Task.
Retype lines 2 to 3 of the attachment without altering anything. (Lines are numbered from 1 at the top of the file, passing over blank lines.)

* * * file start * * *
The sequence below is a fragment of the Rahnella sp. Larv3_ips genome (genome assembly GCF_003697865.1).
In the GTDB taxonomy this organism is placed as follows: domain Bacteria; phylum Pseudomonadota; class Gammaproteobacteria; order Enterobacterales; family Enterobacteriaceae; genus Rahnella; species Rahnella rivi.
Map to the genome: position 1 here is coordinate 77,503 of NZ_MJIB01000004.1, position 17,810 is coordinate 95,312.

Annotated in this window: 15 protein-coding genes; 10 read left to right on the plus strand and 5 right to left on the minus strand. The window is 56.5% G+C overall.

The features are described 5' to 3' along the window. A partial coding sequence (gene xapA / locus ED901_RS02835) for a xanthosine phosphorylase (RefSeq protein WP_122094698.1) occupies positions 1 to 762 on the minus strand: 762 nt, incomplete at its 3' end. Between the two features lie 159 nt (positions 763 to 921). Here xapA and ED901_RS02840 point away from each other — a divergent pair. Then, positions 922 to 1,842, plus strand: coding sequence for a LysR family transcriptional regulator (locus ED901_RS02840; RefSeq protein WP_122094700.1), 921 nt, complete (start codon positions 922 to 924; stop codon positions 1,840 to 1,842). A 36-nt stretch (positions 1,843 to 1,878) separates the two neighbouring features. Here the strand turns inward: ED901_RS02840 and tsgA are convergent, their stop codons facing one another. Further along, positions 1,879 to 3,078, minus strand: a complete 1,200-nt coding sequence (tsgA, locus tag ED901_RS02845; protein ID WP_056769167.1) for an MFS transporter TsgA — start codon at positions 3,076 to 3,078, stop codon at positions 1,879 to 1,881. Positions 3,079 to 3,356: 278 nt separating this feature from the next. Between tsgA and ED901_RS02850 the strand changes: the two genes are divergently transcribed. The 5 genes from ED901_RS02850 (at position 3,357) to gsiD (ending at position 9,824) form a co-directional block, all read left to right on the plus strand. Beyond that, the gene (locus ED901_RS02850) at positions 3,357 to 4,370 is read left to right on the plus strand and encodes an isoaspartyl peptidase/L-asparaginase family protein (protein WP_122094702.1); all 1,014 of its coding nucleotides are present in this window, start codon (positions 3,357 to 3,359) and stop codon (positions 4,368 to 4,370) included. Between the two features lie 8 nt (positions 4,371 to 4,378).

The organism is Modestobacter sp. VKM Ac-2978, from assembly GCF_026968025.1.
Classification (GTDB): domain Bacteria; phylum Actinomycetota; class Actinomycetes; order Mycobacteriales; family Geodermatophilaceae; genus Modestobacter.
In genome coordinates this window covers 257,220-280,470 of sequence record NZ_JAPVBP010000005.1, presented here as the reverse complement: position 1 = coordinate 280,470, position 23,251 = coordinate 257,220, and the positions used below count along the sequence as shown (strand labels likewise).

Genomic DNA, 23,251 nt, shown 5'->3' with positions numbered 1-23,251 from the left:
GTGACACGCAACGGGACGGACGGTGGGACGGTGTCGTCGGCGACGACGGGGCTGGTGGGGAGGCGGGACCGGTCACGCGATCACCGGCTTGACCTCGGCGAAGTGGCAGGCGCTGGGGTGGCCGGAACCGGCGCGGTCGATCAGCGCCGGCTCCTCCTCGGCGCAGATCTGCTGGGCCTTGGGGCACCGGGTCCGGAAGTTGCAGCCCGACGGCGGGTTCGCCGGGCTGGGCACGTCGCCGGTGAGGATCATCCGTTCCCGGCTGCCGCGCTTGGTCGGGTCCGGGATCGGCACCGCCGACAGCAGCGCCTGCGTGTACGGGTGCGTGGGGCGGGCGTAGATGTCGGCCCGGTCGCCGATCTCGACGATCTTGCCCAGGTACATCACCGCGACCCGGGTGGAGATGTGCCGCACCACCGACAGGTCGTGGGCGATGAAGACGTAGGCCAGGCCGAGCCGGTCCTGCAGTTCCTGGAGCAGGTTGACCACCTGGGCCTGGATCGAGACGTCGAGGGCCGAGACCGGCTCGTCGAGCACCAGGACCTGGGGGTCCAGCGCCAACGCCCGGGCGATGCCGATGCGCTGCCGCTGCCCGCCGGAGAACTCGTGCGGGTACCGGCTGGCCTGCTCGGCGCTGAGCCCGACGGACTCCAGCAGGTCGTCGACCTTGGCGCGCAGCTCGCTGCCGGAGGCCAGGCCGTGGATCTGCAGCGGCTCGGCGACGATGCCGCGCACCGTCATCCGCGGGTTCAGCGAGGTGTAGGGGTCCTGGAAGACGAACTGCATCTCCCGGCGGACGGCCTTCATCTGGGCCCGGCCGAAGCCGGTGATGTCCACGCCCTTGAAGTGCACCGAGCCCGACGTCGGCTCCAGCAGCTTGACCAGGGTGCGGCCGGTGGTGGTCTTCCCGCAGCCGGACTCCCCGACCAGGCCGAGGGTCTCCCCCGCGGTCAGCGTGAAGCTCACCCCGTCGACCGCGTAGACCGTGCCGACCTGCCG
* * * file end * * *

In the GTDB taxonomy this organism is placed as follows: domain Bacteria; phylum Pseudomonadota; class Gammaproteobacteria; order Enterobacterales; family Enterobacteriaceae; genus Rahnella; species Rahnella rivi.
Map to the genome: position 1 here is coordinate 77,503 of NZ_MJIB01000004.1, position 17,810 is coordinate 95,312.